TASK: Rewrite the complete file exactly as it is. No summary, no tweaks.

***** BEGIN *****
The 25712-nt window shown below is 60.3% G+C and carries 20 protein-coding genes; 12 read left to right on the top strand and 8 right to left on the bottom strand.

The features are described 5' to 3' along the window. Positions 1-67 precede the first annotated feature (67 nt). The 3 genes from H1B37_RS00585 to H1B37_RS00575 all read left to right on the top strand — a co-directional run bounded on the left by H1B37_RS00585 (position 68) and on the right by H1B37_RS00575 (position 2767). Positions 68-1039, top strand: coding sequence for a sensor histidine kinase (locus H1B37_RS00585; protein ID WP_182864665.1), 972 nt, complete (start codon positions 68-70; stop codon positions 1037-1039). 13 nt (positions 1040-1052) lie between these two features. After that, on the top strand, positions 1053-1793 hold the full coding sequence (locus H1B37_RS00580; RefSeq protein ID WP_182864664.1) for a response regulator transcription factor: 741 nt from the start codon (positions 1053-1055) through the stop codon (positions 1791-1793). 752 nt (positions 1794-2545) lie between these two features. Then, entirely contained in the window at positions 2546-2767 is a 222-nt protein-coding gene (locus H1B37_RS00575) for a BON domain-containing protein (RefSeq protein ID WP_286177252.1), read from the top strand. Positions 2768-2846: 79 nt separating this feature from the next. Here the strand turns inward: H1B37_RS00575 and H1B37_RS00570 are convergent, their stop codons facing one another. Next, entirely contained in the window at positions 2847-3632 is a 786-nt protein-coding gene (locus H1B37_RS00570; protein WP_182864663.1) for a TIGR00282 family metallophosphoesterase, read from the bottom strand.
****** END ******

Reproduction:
The 25712-nt window shown below is 60.3% G+C and carries 20 protein-coding genes; 12 read left to right on the top strand and 8 right to left on the bottom strand.

The features are described 5' to 3' along the window. Positions 1-67 precede the first annotated feature (67 nt). The 3 genes from H1B37_RS00585 to H1B37_RS00575 all read left to right on the top strand — a co-directional run bounded on the left by H1B37_RS00585 (position 68) and on the right by H1B37_RS00575 (position 2767). Positions 68-1039, top strand: coding sequence for a sensor histidine kinase (locus H1B37_RS00585; protein ID WP_182864665.1), 972 nt, complete (start codon positions 68-70; stop codon positions 1037-1039). 13 nt (positions 1040-1052) lie between these two features. After that, on the top strand, positions 1053-1793 hold the full coding sequence (locus H1B37_RS00580; RefSeq protein ID WP_182864664.1) for a response regulator transcription factor: 741 nt from the start codon (positions 1053-1055) through the stop codon (positions 1791-1793). 752 nt (positions 1794-2545) lie between these two features. Then, entirely contained in the window at positions 2546-2767 is a 222-nt protein-coding gene (locus H1B37_RS00575) for a BON domain-containing protein (RefSeq protein ID WP_286177252.1), read from the top strand. Positions 2768-2846: 79 nt separating this feature from the next. Here the strand turns inward: H1B37_RS00575 and H1B37_RS00570 are convergent, their stop codons facing one another. Next, entirely contained in the window at positions 2847-3632 is a 786-nt protein-coding gene (locus H1B37_RS00570; protein WP_182864663.1) for a TIGR00282 family metallophosphoesterase, read from the bottom strand.